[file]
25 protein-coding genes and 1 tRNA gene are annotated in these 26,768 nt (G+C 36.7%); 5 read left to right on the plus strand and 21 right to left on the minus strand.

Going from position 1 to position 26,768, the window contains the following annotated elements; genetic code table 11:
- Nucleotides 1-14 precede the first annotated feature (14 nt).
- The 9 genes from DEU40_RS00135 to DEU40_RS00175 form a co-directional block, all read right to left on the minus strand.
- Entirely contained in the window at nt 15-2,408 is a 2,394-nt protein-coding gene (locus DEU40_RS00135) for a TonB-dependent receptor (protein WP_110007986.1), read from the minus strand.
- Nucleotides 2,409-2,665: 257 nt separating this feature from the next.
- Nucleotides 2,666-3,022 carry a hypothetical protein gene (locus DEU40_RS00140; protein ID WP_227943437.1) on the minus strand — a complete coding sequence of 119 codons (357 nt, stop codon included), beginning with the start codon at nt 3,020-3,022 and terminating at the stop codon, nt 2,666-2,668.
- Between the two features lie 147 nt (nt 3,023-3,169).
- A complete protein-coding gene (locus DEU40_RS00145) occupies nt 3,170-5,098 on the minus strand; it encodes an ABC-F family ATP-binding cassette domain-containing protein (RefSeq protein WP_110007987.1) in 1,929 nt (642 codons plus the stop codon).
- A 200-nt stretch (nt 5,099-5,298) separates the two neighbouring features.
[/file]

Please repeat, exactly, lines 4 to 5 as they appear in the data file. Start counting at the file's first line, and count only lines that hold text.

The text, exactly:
- The 9 genes from DEU40_RS00135 to DEU40_RS00175 form a co-directional block, all read right to left on the minus strand.
- Entirely contained in the window at nt 15-2,408 is a 2,394-nt protein-coding gene (locus DEU40_RS00135) for a TonB-dependent receptor (protein WP_110007986.1), read from the minus strand.